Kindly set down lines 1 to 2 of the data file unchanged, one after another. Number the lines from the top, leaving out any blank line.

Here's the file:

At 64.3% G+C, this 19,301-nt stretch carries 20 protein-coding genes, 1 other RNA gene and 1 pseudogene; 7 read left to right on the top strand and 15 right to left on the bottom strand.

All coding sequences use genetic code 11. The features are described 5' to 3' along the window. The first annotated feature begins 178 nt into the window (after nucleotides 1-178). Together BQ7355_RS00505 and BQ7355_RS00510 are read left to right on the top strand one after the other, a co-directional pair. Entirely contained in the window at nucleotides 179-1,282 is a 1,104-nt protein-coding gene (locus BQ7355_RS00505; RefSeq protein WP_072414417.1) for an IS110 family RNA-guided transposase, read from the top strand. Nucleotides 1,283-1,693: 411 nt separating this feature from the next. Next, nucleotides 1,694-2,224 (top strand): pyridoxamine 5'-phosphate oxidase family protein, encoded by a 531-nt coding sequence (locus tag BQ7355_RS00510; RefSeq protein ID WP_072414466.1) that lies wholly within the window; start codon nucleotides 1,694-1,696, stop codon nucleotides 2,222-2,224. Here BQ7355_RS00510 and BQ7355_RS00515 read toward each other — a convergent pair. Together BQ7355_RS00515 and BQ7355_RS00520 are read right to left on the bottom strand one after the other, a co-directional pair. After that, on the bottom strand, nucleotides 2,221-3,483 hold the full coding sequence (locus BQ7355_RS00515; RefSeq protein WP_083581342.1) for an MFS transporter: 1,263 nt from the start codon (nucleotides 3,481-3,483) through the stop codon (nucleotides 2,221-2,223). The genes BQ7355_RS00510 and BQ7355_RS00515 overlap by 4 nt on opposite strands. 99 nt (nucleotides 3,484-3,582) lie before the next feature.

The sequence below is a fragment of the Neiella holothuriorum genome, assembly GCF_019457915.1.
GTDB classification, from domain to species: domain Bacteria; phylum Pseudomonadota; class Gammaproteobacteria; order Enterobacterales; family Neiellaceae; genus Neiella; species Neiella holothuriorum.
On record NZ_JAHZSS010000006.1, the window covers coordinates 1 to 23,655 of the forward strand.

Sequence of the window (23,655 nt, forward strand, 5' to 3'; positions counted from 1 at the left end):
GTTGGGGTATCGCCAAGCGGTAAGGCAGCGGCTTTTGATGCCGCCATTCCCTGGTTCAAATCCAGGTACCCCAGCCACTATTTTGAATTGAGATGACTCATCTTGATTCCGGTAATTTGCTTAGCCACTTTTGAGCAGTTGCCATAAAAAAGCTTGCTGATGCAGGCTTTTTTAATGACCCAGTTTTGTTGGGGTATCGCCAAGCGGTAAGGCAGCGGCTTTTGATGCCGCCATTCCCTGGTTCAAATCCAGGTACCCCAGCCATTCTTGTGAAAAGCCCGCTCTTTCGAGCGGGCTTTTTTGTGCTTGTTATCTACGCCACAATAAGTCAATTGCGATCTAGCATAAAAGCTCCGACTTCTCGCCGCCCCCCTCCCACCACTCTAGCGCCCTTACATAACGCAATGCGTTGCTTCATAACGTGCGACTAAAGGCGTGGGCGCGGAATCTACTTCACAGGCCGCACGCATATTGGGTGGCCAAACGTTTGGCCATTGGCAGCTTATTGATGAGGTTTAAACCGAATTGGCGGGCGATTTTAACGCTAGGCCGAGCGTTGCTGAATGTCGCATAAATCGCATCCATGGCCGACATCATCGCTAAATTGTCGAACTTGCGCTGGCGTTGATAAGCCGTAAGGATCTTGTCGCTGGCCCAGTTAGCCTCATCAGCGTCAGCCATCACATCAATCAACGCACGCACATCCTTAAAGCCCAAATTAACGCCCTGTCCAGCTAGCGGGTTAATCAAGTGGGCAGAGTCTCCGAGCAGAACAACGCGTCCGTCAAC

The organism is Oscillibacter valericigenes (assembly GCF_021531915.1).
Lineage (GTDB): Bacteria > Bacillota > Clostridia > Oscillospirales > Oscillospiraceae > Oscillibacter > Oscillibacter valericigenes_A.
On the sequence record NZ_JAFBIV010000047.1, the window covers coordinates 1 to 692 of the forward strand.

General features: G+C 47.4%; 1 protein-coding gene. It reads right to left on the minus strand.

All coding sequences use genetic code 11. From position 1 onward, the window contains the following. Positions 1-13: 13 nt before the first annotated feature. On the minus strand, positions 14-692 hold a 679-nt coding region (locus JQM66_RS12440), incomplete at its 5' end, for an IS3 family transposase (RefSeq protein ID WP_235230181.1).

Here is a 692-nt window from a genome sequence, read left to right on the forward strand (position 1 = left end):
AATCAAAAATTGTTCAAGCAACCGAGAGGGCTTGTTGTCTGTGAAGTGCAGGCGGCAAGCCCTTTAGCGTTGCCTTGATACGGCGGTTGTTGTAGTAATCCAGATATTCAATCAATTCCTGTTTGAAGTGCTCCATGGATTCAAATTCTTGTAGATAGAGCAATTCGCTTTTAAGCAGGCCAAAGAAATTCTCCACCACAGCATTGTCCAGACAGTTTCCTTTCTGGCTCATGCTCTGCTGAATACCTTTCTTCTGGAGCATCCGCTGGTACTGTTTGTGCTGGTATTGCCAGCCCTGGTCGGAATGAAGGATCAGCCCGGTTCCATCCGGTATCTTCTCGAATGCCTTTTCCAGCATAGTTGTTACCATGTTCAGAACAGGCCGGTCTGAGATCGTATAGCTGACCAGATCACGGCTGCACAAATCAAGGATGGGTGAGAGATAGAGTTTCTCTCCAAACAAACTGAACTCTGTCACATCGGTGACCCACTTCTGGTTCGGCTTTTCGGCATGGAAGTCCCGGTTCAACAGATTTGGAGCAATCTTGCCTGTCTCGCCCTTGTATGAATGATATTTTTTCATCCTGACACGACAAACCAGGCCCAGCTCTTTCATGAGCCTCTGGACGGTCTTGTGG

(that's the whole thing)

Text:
At 64.3% G+C, this 19,301-nt stretch carries 20 protein-coding genes, 1 other RNA gene and 1 pseudogene; 7 read left to right on the top strand and 15 right to left on the bottom strand.

All coding sequences use genetic code 11. The features are described 5' to 3' along the window. The first annotated feature begins 178 nt into the window (after nucleotides 1-178). Together BQ7355_RS00505 and BQ7355_RS00510 are read left to right on the top strand one after the other, a co-directional pair. Entirely contained in the window at nucleotides 179-1,282 is a 1,104-nt protein-coding gene (locus BQ7355_RS00505; RefSeq protein WP_072414417.1) for an IS110 family RNA-guided transposase, read from the top strand. Nucleotides 1,283-1,693: 411 nt separating this feature from the next. Next, nucleotides 1,694-2,224 (top strand): pyridoxamine 5'-phosphate oxidase family protein, encoded by a 531-nt coding sequence (locus tag BQ7355_RS00510; RefSeq protein ID WP_072414466.1) that lies wholly within the window; start codon nucleotides 1,694-1,696, stop codon nucleotides 2,222-2,224. Here BQ7355_RS00510 and BQ7355_RS00515 read toward each other — a convergent pair. Together BQ7355_RS00515 and BQ7355_RS00520 are read right to left on the bottom strand one after the other, a co-directional pair. After that, on the bottom strand, nucleotides 2,221-3,483 hold the full coding sequence (locus BQ7355_RS00515; RefSeq protein WP_083581342.1) for an MFS transporter: 1,263 nt from the start codon (nucleotides 3,481-3,483) through the stop codon (nucleotides 2,221-2,223). The genes BQ7355_RS00510 and BQ7355_RS00515 overlap by 4 nt on opposite strands. 99 nt (nucleotides 3,484-3,582) lie before the next feature.